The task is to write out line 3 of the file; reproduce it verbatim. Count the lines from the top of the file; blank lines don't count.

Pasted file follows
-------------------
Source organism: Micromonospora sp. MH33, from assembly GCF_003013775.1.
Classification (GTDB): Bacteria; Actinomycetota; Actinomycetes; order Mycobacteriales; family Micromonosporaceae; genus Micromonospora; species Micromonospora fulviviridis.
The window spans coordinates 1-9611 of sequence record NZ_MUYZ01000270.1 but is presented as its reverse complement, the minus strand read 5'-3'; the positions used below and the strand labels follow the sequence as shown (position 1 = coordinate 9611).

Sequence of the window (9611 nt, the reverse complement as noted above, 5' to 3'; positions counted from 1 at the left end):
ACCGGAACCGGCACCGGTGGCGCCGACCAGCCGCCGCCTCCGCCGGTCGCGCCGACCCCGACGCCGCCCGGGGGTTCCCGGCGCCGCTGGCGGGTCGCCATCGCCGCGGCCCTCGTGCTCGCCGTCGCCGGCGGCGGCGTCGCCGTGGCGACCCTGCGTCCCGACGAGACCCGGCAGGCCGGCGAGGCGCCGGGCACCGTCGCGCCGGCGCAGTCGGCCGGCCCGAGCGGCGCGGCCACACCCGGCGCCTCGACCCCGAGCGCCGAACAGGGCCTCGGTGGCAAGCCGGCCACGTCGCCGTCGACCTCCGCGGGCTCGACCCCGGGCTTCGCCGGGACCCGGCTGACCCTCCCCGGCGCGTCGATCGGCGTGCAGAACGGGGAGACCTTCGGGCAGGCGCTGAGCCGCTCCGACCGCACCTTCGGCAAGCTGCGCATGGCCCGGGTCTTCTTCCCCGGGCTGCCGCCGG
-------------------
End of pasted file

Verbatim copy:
The window spans coordinates 1-9611 of sequence record NZ_MUYZ01000270.1 but is presented as its reverse complement, the minus strand read 5'-3'; the positions used below and the strand labels follow the sequence as shown (position 1 = coordinate 9611).